Another lawsuit, joining thousands consolidated into an Actos multidistrict litigation, was just brought by a Pennsylvania man over Type 2 diabetes drug, Actos (pioglitazone). The man alleges that Actos caused his bladder cancer. Actos was approved by the U.S. Food and Drug Administration (FDA) in 1999.
According to the complaint, the plaintiff began taking Actos in November 2003 to treat his Type 2 diabetes. By August 2006, the plaintiff was diagnosed with bladder cancer. The lawsuit alleges that Actos caused the man’s bladder cancer because of its defective nature and that the defendants were aware of the risk of bladder cancer associated with Actos but neglected to advise consumers so that financial interests would be preserved.
The plaintiff also alleges that Actos caused him pain and suffering, emotional distress, and economic damages in the form of medical expenses and lost wages. The lawsuit also seek damages for loss of consortium on behalf of the man’s spouse.
In June 2011, the FDA warned that taking Actos for more than a year could significantly increase the risk of developing bladder cancer and the safety label on Actos was updated to address this risk. Other research also supports the link between Actos and bladder cancer. For example, last May, a study published in the British Medical Journal revealed that Actos users were twice as likely to develop bladder cancer after taking the medication for two years. That July, the Canadian Medical Association Journal found that patients taking Actos were 22 percent likelier to develop bladder cancer.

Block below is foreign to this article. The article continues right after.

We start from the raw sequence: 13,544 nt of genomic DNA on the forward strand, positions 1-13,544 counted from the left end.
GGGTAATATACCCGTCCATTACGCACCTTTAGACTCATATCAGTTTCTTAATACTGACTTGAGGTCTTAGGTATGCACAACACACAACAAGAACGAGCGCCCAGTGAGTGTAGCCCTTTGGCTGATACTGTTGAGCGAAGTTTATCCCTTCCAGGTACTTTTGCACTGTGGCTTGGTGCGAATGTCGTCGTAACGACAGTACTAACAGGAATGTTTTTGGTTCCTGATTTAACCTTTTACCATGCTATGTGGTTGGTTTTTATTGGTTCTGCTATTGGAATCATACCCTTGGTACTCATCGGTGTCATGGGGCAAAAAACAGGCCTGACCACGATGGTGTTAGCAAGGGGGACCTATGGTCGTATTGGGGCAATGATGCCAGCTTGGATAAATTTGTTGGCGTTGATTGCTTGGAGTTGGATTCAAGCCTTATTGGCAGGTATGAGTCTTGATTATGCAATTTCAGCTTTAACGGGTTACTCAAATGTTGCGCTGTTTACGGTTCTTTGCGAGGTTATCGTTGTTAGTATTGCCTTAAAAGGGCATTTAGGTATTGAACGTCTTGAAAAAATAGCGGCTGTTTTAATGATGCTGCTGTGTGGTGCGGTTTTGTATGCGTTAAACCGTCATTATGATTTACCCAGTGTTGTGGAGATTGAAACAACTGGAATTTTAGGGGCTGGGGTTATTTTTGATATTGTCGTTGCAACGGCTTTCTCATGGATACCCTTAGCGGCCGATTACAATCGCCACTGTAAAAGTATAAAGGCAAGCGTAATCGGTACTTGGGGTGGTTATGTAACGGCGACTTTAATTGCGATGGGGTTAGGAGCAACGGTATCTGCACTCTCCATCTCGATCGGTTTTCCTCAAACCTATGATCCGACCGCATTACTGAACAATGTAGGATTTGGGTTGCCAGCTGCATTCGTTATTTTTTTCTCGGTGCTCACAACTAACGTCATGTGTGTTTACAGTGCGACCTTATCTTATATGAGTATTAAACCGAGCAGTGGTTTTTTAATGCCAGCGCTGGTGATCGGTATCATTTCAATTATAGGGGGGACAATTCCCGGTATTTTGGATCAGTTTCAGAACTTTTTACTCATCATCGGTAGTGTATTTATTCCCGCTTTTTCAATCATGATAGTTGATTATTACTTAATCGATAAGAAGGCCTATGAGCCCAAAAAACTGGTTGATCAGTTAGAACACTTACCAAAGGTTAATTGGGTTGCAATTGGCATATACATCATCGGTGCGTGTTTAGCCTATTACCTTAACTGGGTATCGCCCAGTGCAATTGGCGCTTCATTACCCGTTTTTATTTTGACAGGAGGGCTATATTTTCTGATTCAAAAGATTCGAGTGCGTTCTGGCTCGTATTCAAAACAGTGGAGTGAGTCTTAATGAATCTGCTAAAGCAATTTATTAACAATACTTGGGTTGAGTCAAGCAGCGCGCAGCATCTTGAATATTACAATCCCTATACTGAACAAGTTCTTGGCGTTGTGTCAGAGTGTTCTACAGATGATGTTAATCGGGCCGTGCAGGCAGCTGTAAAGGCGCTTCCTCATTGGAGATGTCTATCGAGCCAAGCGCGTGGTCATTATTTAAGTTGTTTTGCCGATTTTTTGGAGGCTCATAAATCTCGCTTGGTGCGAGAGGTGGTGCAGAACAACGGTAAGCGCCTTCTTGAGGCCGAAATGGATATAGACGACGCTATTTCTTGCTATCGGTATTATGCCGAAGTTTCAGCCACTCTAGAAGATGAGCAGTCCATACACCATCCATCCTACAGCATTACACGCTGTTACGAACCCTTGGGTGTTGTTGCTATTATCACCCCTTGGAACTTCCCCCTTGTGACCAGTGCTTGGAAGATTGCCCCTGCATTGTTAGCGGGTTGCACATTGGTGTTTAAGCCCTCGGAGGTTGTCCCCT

Some of the symptoms of bladder cancer include blood in the urine, frequent urination, or feeling pain when urinating. To confirm cancer of the bladder, testing the urine for blood or abnormal cells and undergoing a bladder cytoscopy to view the bladder and obtain cells are generally conducted, WebMD says. If bladder cancer is confirmed, the stage of that cancer determines the treatment, which may include surgery to remove the cancer, chemotherapy and/or radiation therapy to destroy cancer cells, immunotherapy to attack bladder cancer cells, and/or bladder removal. Because bladder cancer is known to return, ongoing testing and early diagnosis is critical.
The lawsuit was brought by national law firm, Parker Waichman LLP. The firm’s founding partner, Jerrold S. Parker, serves on the Plaintiffs’ Steering Committee. The lawsuit was filed on May 23rd in the U.S. District Court for the Western District of Louisiana (Case No. 6:13-cv-1170) as part of the multidistrict litigation entitled In Re: Actos (Pioglitazone) Products Liability Litigation (6:11-md-2299). Takeda Pharmaceuticals, America; Takeda Pharmaceuticals USA, Inc. f/k/a Takeda Pharmaceuticals North America, Inc.; Takeda Pharmaceutical Company Limited; and Eli Lilly and Company have been named as defendants.
In the first of some 3,000 Actos injury lawsuits to go to trial, jurors found Takeda Pharmaceutical must pay $6.5 million in damages to a California man. The 79-year-old plaintiff was diagnosed with terminal cancer in 2011 and had taken Actos for more than four years. In fact, his case was heard on an expedited basis because of his grave condition. The jurors said that Takeda neglected to adequately warn consumers that Actos could cause cancer, according to The South China Morning Post.